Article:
Unfortunately, though, the weather changed again in the last couple of days giving us severe gales with more forecast. Not ideal, but probably no worse than expected at this time of year. If we can just make it through March and the beginning of April, hopefully, we’ll start to see an upturn in the weather, and an improvement on the damp rainy conditions of last year.
As the end of the year approaches, so the evenings continue to get shorter. This makes working outside very difficult but no less necessary, although we have to admit that some tasks just can’t be done in the dark!
Rain, whilst not an everyday affair, continues.
On the plus side, we have chosen our Christmas Tree (soon to be chopped) and are enjoying the warm open fire in the chilly evenings.
Weather for the last few weeks has been pretty damp and misty, and finally broke with a spectacular electrical storm and heavy downpour just a week ago.
The storm knocked out our telephones and internet, leaving us with one single outgoing line which we finally rigged up for dialup internet! Difficult, but we managed to keep Training Lines orders rolling out thank goodness.
Outside, the sheep have been sheared leaving them a bit weedy looking, and we’ve just collected some of our boar from the butcher.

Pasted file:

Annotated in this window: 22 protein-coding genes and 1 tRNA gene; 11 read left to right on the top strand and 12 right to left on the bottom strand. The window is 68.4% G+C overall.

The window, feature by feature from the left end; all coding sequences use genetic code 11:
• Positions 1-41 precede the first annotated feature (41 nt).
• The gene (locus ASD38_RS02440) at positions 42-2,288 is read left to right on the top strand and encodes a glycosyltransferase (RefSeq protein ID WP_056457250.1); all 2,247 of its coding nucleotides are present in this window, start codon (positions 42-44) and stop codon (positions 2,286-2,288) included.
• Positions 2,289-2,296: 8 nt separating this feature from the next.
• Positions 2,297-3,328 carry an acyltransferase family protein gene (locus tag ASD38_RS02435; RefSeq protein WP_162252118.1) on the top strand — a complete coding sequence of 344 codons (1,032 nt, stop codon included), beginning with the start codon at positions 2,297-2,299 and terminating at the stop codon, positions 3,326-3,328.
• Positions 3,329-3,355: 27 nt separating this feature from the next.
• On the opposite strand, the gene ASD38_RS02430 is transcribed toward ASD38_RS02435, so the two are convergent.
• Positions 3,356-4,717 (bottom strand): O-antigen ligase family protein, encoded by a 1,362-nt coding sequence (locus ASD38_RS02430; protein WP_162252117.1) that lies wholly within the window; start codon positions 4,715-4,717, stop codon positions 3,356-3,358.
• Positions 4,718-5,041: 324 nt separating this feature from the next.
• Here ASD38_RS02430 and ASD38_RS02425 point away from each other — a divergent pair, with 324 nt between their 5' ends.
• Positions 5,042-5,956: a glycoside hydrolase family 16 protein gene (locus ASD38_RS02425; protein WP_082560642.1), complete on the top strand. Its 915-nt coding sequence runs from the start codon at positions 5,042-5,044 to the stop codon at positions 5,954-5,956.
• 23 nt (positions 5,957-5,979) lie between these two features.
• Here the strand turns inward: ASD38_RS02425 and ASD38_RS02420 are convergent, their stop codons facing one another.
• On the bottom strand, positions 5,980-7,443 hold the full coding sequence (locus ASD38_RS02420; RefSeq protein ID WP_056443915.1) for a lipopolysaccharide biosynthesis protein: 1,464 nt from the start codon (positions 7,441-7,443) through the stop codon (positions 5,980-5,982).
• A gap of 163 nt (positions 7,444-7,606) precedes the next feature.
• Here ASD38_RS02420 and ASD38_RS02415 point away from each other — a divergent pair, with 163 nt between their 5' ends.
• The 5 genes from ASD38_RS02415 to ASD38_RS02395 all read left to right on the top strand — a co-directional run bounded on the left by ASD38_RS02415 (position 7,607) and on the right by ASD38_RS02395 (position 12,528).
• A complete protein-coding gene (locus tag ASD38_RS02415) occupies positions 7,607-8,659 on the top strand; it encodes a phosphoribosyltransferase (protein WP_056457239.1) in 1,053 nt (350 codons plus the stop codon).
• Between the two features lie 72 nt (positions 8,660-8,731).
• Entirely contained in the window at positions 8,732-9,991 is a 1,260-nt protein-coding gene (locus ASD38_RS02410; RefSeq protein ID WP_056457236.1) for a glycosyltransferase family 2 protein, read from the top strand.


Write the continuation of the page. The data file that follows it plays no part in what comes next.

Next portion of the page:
As he was approaching 2 years old, we were quite concerned about ‘boar taint’ and overall meat quality but it seems our worries were unfounded. The butcher told us that the pork was extremely lean, and our evening meal was absolutely delicious too!
As the grass gets longer and we prepare for hay, we are at the time of year when Blitz develops some kind of allergic reaction to something. Last year at about this time he had the same thing – his eyes and jowls become swollen, and the skin on his legs goes very pink.
It lasts for about 6 weeks, but looks extremely uncomfortable for him, so we are currently trying some homoeopathic allergy treatments and keeping him out of the long grass (just in case!).